The second tallest building in the world is more like a vertical city than a building. Think of it like this: the 632-meter tall Shanghai Toweris a bustling mixed-use metropolis with more green space (and even more people) than many cities on the ground can boast of having.
The statistics on the building, which ranks only behind Dubai’s Burj Khalifa in height, are staggering: 521,000 meters squared of floor space, 106 elevators, a weight of 1,200 metric tons, the ability to hold 30,000 people (it really is like a small city), and the kicker—one-third of the building is dedicated entirely to green space.
One Innovation By Design entrant is Hello Compost, a proposed program in which low-income families will be able exchange compost for produce credits.
“We need to re-imagine the role of food waste from being a smelly, unattractive side effect of eating to an attractive resource for residents to positively impact their community and to help put fresh food on the table,” says cofounder Aly Blenkin.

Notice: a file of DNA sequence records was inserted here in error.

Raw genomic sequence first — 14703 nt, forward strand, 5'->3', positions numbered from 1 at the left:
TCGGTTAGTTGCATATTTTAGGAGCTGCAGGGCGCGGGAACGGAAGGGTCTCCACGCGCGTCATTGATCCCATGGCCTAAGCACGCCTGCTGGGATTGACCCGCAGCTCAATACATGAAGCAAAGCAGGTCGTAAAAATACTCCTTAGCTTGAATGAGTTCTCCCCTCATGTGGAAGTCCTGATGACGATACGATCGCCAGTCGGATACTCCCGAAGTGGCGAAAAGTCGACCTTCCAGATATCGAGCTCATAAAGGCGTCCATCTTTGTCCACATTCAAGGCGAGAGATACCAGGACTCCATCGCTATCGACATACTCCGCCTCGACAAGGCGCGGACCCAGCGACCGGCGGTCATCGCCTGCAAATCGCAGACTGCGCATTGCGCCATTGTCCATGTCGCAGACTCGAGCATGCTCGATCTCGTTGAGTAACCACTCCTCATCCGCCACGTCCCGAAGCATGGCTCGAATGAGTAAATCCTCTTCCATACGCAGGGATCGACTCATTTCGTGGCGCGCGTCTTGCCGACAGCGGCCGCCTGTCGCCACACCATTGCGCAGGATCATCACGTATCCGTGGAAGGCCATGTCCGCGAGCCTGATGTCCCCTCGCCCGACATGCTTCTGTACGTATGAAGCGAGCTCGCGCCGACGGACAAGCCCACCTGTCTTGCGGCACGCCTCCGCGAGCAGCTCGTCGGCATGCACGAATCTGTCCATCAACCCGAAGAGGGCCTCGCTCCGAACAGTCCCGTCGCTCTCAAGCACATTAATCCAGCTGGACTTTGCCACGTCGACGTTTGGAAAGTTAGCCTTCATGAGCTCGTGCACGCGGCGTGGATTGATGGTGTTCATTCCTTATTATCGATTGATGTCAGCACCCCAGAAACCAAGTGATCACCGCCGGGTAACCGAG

Their study found 1,000 different types of bacteria on ocean plastic samples, including plants, algae, autotrophs, and predators. They warn that plastic is also serving as a new kind of transportation for potentially harmful bacteria looking to hitch a ride across the ocean.
Plastics like styrofoam currently take up between 25%-30% of our landfill space, and a single cubic foot of styrofoam has the same energy content as about one and a half liters of gasoline.
College pals Eben Bayer and Gavin McIntyre established Ecovative, which grows cost-effective alternatives to plastic insulation and packaging. While they were students at Rensselaer Polytechnic Institute, Bayer and McIntyre experimented with mycelium, the network of vegetative filaments in mushrooms, and realized that it could be used to form incredibly strong bonds. Essentially, the substance functions like a glue that you can grow and use to form agricultural byproducts like plant stalks and seed husks into natural alternatives to styrofoam packaging and insulation.